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Meth Labs Down In TN, More Dealers Turning To Mexico

Law enforcement agencies across Tennessee are trumpeting a drop in meth lab busts, but their excitement is tempered by a cheaper, stronger version of the drug coming into the state from the same Mexican drug cartels that bring heroin and cocaine.

Methamphetamine lab busts and seizures are down 41 percent across the state, according to the Tennessee Bureau of Investigation. Other meth-heavy states such as Missouri and Oklahoma have seen similar trends this year.

Stronger enforcement and new legislation regulating the sale of key ingredient pseudoephedrine are getting credit for the drop, but expert Mike Stanfill said it is also tied to large amounts of the drug that have started coming in from Mexico over the past year.

Stanfill, who is assistant special agent in charge at the Nashville office of the Drug Enforcement Administration, said dealers who once had to collect enough pseudoephedrine to cook meth themselves now find it easier to buy the drug from outside sources.

Mexican cartels are making larger batches of meth using an alternative to pseudoephedrine that is illegal in the United States, according to the DEA.

Meth coming from cartels also has become both more dangerous and affordable.

The purity of Mexican meth increased from 39 percent in 2007 to essentially 100 percent today, said Jim Shroba, special agent in charge for the DEA’s St. Louis office. The price over that same period has fallen sharply, from $290 per pure gram to around $100 per pure gram.

Despite the new challenges in the war on meth, the drop in meth labs does make Tennessee safer, according to Special Agent in Charge Tommy Farmer with the Tennessee Bureau of Investigation’s Methamphetamine and Pharmaceutical Task Force.

"One can in no way downplay the ills of meth use and the broken lives and broken families that result from it," Farmer said. "But when it is is manufactured in clandestine labs in Mexico, not clandestine labs in Tennessee, we don’t have the collateral damage. We are not dealing with the raw materials or byproducts or waste that is generated with manufacturing. We are not having to deal with children who are exposed or the environmental impact."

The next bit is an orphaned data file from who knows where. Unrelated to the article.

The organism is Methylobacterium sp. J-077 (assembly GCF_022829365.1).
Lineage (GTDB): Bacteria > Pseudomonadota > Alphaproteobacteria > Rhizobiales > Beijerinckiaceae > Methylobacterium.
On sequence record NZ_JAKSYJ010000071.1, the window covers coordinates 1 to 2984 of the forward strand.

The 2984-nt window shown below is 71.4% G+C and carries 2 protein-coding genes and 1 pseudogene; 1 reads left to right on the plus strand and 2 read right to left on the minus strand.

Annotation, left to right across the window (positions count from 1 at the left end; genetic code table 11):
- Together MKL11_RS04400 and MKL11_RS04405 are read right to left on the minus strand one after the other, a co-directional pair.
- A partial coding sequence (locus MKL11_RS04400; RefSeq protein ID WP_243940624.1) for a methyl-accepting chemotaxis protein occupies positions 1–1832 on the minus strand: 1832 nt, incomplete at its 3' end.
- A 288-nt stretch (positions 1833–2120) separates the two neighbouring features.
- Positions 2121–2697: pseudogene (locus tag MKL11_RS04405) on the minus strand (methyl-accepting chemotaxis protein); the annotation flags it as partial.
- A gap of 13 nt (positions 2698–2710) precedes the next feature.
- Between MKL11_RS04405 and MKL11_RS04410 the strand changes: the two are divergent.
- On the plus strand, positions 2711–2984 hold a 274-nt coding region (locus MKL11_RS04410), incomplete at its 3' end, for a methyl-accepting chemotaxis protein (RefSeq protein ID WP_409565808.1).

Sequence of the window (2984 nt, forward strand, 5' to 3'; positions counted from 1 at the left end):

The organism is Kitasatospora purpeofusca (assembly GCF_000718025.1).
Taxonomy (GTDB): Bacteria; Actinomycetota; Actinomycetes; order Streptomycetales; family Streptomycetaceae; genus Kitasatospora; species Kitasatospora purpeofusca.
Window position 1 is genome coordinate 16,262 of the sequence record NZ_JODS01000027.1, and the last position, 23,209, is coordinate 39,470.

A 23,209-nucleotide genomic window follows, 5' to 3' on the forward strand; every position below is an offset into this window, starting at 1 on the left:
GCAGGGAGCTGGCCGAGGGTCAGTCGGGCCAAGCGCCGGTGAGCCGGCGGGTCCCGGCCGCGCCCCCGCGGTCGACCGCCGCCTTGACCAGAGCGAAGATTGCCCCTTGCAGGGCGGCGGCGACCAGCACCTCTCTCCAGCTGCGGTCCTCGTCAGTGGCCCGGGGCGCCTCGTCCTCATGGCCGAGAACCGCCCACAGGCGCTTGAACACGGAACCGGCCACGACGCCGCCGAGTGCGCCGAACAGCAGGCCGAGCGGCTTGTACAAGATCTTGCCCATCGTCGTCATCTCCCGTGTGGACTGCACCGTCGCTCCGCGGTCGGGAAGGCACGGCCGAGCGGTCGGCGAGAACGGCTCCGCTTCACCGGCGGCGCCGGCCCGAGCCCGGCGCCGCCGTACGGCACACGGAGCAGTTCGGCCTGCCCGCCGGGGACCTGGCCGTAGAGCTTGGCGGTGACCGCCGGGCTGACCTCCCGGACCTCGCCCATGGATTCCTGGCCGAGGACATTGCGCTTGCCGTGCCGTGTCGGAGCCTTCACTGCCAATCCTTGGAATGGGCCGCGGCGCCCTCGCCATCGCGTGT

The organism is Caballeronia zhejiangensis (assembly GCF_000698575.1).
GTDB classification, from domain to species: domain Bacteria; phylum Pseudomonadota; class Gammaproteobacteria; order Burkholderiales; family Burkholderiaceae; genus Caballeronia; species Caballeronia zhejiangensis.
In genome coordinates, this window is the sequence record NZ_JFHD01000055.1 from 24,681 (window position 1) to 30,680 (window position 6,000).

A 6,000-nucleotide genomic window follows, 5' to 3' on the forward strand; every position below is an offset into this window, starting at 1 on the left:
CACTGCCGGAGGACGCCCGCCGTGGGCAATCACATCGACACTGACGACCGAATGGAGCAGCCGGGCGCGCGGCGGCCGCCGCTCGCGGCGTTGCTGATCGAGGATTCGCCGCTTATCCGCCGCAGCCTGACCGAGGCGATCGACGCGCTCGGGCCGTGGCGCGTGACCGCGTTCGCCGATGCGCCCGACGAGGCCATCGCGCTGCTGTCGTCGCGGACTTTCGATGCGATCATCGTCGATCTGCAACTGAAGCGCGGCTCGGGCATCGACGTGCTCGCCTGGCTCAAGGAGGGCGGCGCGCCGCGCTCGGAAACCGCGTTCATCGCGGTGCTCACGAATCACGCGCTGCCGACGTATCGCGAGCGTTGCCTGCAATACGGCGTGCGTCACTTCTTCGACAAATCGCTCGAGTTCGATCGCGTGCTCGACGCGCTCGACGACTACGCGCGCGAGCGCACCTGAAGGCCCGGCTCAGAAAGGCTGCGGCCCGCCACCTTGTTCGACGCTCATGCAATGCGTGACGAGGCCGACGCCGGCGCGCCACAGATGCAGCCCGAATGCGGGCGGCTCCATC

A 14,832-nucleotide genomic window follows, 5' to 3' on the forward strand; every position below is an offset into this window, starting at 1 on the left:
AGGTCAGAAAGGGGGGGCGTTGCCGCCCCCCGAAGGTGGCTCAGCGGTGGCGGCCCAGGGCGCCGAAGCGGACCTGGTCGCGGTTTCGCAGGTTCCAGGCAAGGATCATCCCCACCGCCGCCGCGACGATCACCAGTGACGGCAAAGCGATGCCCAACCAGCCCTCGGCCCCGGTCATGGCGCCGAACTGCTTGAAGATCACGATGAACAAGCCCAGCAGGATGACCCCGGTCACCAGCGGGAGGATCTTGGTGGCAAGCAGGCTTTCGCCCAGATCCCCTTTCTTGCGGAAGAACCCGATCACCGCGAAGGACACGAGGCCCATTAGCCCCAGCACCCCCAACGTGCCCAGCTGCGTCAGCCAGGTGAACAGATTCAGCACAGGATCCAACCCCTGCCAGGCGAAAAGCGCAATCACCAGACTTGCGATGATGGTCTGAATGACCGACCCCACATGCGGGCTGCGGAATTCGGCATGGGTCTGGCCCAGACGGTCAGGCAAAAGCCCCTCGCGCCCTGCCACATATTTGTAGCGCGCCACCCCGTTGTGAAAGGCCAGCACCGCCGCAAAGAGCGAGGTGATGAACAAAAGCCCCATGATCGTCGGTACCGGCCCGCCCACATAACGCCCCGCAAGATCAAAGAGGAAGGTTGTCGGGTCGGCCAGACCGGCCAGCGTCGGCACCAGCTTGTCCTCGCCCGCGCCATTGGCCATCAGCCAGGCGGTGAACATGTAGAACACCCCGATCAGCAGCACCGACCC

Meth in Tennessee

Meth has been a scourge in Tennessee for years. Between 2008 and 2012, Tennessee and Missouri reported the two highest numbers of meth lab incidents in the nation, according to the State Comptroller’s Offices of Research and Education Accountability.

Law enforcement officers waging a statewide war on methamphetamine reported finding 1,995 meth labs in 2013, a jump of more than 11 percent since 2012, according to a TBI report on statewide crime in 2013.

Gov. Bill Haslam signed a law this summer that set monthly and annual limits on cold and allergy medicines containing pseudoephedrine. More than a dozen Tennessee cities, including Winchester, have established more severe regulations, passing ordinances that require prescriptions for medicines with pseudoephedrine.

On Friday, Farmer estimated only 906 labs have been seized across the state in 2014.

Winchester Police Chief Dennis Young said meth labs in his area have fallen dramatically. But the change in the supply system has also led some users to other drugs.

"A lot of the meth addicts are switching over to prescription drugs," Young said. "We are seeing statewide an uptick in prescription drug abuse."

Traffickers bring meth, other drugs

Farmer said the Mexican cartels are using existing supply chains to distribute their new meth, using the same carriers that ship heroin or cocaine. Some traffickers hide the meth in barrels of oil or fuel tanks. Others package it in Gatorade bottles.

Most of Tennessee’s Mexican meth is being traced to Atlanta, although Stanfill said cartels are beginning to set up shop here as well. The cartels are producing more of the drug than Tennessee’s meth cooks.

In the past, meth dealers arrested by officers only had pocket change and a small amount of the drug. Now, Stanfill said, some officers are coming across dealers with tens of thousands of dollars and more than a pound of meth.

"It’s a cat-and-mouse game," Farmer said. "When you build a better mousetrap, you make smarter mouse. But our methods continue to evolve as well."

The Associated Press contributed to this report.

Reach Jordan Buie at 615-726-5970 and on Twitter @JordanBuie.

Labs found in Tennessee

• 2014 — 906 as of Nov. 14

• 2013 — 1,995

• 2012 — 1,789

• 2011 — 1,739

Source: Tenn. Bureau of Investigation